If you ever want to watch an exciting bike race, check out today's TDF stage 3, a "sprint" stage from Marseille to La Grande-Mott, this year's flattest stage. On paper it looked to be as exciting as watching paint dry, one of those 200K rides where the peloton tour the countryside for four hours before half a dozen guys execute a wild 30 second sprint to decide the victory. And that did all happen - the four hour tour and the 30 second sprint - but in between there were fireworks. Like the man said, that's why they play the game.
So with about 45K left to ride, the Columbia team had come to the front to chase down a four-man break, in order to give Mark Cavendish another shot at a sprint win. The road turned a corner and suddenly there was a strong crosswind, and Columbia gave full gas en mas, blowing away the peloton and taking about fifteen other riders with them. The new 25-man break swallowed the old four-man break, pulled away, and eventually built a 40 second lead while the peloton desperately tried to chase. Making the jump into the lead group were yellow-jersey-wearer Fabian Cancellara, the only Saxo rider to do so, as well as wiley Lance Armstrong and a couple of his Astana teammates. Mark Cavendish did win the eventual sprint finish, his second in two days, but the big news was the 40 seconds Cancellara and Armstrong were able to put into the other contenders. This left Cancellara in yellow - by 33s over Tony Martin of Columbia - and moved Lance up into third, 40s back and ahead of all the other GC contenders. Savor that for a moment... wow.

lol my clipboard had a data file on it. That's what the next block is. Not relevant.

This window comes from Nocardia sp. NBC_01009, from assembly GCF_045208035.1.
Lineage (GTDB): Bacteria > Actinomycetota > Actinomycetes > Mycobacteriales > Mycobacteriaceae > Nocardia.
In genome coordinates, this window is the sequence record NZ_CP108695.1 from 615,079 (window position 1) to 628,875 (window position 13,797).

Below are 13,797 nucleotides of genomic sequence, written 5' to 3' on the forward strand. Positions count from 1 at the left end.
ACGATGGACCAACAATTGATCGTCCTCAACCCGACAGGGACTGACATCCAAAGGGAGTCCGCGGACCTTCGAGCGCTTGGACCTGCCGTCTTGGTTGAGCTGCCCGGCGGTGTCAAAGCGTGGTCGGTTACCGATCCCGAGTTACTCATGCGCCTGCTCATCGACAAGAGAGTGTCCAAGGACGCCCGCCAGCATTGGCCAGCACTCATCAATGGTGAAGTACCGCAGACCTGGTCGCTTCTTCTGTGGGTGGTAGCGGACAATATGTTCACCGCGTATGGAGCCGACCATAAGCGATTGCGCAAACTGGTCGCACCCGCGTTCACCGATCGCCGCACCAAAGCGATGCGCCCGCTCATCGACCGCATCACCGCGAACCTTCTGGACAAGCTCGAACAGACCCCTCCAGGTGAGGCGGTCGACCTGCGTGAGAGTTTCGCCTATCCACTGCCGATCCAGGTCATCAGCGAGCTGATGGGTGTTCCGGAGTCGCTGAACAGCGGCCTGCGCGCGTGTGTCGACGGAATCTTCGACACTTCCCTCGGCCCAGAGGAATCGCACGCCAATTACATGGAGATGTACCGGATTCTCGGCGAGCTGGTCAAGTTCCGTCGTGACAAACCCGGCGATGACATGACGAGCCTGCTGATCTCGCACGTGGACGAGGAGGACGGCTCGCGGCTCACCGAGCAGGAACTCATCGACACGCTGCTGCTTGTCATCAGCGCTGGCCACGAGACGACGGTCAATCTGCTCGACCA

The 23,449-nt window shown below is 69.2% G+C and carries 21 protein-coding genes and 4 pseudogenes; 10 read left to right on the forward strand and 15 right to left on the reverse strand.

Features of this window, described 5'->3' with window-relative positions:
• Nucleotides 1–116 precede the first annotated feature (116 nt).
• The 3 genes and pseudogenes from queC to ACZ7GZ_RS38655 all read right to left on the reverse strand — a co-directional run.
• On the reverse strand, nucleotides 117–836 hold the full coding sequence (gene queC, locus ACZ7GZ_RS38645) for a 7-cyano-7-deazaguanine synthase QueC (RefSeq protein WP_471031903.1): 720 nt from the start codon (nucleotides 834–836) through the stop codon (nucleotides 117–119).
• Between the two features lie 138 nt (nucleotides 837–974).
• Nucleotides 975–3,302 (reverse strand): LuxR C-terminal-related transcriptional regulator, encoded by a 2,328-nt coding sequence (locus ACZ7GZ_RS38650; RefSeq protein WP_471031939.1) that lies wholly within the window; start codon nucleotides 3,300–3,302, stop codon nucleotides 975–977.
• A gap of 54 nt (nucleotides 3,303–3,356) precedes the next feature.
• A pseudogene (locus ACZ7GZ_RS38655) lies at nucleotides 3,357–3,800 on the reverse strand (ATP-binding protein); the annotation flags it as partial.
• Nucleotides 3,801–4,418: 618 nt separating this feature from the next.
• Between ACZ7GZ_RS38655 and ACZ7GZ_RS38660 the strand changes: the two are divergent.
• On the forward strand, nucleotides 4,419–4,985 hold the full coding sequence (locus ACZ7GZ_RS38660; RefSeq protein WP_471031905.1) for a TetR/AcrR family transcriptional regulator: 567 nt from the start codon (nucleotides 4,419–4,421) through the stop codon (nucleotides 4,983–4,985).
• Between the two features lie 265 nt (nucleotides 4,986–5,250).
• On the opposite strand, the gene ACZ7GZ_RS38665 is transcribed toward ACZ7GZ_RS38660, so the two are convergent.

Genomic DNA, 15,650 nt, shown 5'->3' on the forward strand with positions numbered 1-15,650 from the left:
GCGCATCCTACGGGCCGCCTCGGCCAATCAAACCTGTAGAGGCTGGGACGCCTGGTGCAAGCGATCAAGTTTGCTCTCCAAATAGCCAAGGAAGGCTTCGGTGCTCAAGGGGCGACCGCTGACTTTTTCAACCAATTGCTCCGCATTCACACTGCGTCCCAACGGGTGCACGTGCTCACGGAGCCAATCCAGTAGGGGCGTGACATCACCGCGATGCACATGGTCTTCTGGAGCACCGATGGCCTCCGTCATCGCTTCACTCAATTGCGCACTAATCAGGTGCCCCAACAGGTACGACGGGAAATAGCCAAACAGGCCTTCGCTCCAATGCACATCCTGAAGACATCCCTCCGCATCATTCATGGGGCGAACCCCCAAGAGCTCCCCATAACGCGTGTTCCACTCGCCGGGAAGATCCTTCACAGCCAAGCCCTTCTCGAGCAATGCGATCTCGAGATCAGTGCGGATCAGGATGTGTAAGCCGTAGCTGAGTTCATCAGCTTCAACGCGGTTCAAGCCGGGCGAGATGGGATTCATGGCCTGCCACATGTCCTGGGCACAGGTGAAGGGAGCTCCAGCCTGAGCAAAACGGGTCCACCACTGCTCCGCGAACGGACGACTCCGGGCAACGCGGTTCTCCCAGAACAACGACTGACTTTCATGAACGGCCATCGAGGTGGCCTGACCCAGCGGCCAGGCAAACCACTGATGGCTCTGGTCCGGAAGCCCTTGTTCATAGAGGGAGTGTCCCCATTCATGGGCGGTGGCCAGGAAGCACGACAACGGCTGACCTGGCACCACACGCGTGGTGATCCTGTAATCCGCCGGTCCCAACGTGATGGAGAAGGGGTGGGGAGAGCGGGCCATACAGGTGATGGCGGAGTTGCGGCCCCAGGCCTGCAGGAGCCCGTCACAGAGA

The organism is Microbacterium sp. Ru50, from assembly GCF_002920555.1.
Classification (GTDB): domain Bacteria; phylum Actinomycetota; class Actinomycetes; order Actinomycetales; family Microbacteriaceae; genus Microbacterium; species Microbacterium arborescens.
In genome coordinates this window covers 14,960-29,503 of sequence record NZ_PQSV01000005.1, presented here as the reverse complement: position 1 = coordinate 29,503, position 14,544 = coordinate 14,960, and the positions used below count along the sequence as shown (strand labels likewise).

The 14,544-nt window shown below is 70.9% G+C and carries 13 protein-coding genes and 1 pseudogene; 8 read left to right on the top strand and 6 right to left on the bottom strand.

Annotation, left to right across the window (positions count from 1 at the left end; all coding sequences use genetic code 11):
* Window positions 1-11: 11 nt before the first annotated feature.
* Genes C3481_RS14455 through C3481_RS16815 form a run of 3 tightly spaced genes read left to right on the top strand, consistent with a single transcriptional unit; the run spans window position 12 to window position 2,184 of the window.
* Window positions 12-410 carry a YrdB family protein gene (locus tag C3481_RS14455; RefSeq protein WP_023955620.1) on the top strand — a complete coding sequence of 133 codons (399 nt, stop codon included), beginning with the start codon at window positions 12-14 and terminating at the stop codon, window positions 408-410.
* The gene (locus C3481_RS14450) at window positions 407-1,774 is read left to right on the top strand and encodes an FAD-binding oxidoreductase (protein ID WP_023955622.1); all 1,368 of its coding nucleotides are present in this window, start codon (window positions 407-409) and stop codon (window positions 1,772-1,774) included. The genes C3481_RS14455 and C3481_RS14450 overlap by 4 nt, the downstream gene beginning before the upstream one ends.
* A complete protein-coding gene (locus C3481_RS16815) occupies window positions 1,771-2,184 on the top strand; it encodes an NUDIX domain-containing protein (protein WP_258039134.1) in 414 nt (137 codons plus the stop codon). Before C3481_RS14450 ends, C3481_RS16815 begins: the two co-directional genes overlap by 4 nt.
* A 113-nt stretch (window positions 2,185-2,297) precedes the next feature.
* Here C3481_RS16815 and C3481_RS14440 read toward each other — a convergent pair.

This adds some extra spice to tomorrow's team time trial, which was already pretty tasty. If Astana are able to get 40s on Saxobank - not an unrealistic possibility - and are able to get 7s on Columbia - a very realistic possibility - that would put Lance in yellow. Savor that for a moment...
There is of course all kinds of speculation that this was somehow setup, that Lance deliberately isolated Alberto Contador (and his other Astana teammates like Levi Leipheimer and Andreas Kloden) in order to seize the team's leadership. But watching it all play out it couldn't have been premeditated; it just happened too fast. One second you had a normal chase of a break, and the next you had a pell-mell scramble to grab onto the wheels of Columbia as they blasted into the crosswind. I think Cancellara and Lance were just being smart - riding near the front to stay out of trouble - and their wisdom in doing so was rewarded.
It is a long way to Paris and ultimately those 40s might not matter. But then again they might... I love it.